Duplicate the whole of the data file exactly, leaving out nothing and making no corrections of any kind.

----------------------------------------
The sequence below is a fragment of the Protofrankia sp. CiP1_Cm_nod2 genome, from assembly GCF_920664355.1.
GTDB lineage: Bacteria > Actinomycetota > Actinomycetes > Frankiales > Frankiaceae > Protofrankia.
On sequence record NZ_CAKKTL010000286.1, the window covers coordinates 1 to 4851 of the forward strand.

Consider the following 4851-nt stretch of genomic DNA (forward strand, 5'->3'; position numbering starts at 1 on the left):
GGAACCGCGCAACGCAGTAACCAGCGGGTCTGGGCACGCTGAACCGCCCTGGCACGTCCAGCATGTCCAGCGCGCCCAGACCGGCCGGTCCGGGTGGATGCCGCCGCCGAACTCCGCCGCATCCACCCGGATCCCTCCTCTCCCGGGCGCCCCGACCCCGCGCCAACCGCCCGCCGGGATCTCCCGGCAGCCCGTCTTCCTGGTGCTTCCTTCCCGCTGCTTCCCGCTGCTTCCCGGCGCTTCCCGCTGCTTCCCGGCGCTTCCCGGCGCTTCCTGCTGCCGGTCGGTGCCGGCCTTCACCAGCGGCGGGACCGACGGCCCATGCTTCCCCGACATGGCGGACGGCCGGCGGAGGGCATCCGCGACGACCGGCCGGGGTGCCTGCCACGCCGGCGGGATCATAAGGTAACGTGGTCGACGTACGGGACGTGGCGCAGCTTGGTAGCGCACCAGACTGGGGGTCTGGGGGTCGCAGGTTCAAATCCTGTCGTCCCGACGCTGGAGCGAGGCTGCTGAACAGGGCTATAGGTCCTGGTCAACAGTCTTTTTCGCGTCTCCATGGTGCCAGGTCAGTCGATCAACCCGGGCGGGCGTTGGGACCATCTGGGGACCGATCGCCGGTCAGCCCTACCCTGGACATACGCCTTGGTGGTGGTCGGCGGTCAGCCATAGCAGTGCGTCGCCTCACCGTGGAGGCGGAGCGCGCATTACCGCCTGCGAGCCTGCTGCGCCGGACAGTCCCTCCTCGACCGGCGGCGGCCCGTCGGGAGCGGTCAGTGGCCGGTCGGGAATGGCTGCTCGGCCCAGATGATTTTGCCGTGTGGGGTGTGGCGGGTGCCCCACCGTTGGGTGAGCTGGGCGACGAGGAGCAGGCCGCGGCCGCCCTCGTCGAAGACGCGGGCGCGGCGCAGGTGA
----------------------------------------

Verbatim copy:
The sequence below is a fragment of the Protofrankia sp. CiP1_Cm_nod2 genome, from assembly GCF_920664355.1.
GTDB lineage: Bacteria > Actinomycetota > Actinomycetes > Frankiales > Frankiaceae > Protofrankia.
On sequence record NZ_CAKKTL010000286.1, the window covers coordinates 1 to 4851 of the forward strand.

Consider the following 4851-nt stretch of genomic DNA (forward strand, 5'->3'; position numbering starts at 1 on the left):
GGAACCGCGCAACGCAGTAACCAGCGGGTCTGGGCACGCTGAACCGCCCTGGCACGTCCAGCATGTCCAGCGCGCCCAGACCGGCCGGTCCGGGTGGATGCCGCCGCCGAACTCCGCCGCATCCACCCGGATCCCTCCTCTCCCGGGCGCCCCGACCCCGCGCCAACCGCCCGCCGGGATCTCCCGGCAGCCCGTCTTCCTGGTGCTTCCTTCCCGCTGCTTCCCGCTGCTTCCCGGCGCTTCCCGCTGCTTCCCGGCGCTTCCCGGCGCTTCCTGCTGCCGGTCGGTGCCGGCCTTCACCAGCGGCGGGACCGACGGCCCATGCTTCCCCGACATGGCGGACGGCCGGCGGAGGGCATCCGCGACGACCGGCCGGGGTGCCTGCCACGCCGGCGGGATCATAAGGTAACGTGGTCGACGTACGGGACGTGGCGCAGCTTGGTAGCGCACCAGACTGGGGGTCTGGGGGTCGCAGGTTCAAATCCTGTCGTCCCGACGCTGGAGCGAGGCTGCTGAACAGGGCTATAGGTCCTGGTCAACAGTCTTTTTCGCGTCTCCATGGTGCCAGGTCAGTCGATCAACCCGGGCGGGCGTTGGGACCATCTGGGGACCGATCGCCGGTCAGCCCTACCCTGGACATACGCCTTGGTGGTGGTCGGCGGTCAGCCATAGCAGTGCGTCGCCTCACCGTGGAGGCGGAGCGCGCATTACCGCCTGCGAGCCTGCTGCGCCGGACAGTCCCTCCTCGACCGGCGGCGGCCCGTCGGGAGCGGTCAGTGGCCGGTCGGGAATGGCTGCTCGGCCCAGATGATTTTGCCGTGTGGGGTGTGGCGGGTGCCCCACCGTTGGGTGAGCTGGGCGACGAGGAGCAGGCCGCGGCCGCCCTCGTCGAAGACGCGGGCGCGGCGCAGGTGA